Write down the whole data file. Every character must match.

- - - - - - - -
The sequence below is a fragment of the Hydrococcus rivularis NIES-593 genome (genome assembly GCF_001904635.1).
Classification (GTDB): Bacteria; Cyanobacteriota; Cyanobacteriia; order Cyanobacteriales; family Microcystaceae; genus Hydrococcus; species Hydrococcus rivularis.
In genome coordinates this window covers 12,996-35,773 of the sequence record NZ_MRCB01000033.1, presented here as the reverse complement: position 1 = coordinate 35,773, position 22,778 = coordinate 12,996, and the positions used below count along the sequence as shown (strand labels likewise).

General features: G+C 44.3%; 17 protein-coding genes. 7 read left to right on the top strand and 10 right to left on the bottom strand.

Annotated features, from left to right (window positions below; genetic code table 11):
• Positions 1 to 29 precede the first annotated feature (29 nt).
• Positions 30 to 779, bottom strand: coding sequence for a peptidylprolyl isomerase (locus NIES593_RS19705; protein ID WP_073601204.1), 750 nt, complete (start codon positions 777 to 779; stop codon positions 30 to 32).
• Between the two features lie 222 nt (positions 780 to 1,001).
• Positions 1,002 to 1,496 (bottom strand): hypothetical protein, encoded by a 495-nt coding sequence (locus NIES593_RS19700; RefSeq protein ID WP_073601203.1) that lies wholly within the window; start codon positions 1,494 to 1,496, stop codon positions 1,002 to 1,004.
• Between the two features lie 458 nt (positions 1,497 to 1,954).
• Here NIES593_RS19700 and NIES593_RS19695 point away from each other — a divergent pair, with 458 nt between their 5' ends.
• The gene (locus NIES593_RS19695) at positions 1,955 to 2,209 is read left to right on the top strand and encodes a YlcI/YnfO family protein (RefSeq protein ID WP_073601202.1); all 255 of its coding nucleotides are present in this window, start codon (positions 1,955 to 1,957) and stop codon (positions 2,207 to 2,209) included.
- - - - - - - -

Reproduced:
The sequence below is a fragment of the Hydrococcus rivularis NIES-593 genome (genome assembly GCF_001904635.1).
Classification (GTDB): Bacteria; Cyanobacteriota; Cyanobacteriia; order Cyanobacteriales; family Microcystaceae; genus Hydrococcus; species Hydrococcus rivularis.
In genome coordinates this window covers 12,996-35,773 of the sequence record NZ_MRCB01000033.1, presented here as the reverse complement: position 1 = coordinate 35,773, position 22,778 = coordinate 12,996, and the positions used below count along the sequence as shown (strand labels likewise).

General features: G+C 44.3%; 17 protein-coding genes. 7 read left to right on the top strand and 10 right to left on the bottom strand.

Annotated features, from left to right (window positions below; genetic code table 11):
• Positions 1 to 29 precede the first annotated feature (29 nt).
• Positions 30 to 779, bottom strand: coding sequence for a peptidylprolyl isomerase (locus NIES593_RS19705; protein ID WP_073601204.1), 750 nt, complete (start codon positions 777 to 779; stop codon positions 30 to 32).
• Between the two features lie 222 nt (positions 780 to 1,001).
• Positions 1,002 to 1,496 (bottom strand): hypothetical protein, encoded by a 495-nt coding sequence (locus NIES593_RS19700; RefSeq protein ID WP_073601203.1) that lies wholly within the window; start codon positions 1,494 to 1,496, stop codon positions 1,002 to 1,004.
• Between the two features lie 458 nt (positions 1,497 to 1,954).
• Here NIES593_RS19700 and NIES593_RS19695 point away from each other — a divergent pair, with 458 nt between their 5' ends.
• The gene (locus NIES593_RS19695) at positions 1,955 to 2,209 is read left to right on the top strand and encodes a YlcI/YnfO family protein (RefSeq protein ID WP_073601202.1); all 255 of its coding nucleotides are present in this window, start codon (positions 1,955 to 1,957) and stop codon (positions 2,207 to 2,209) included.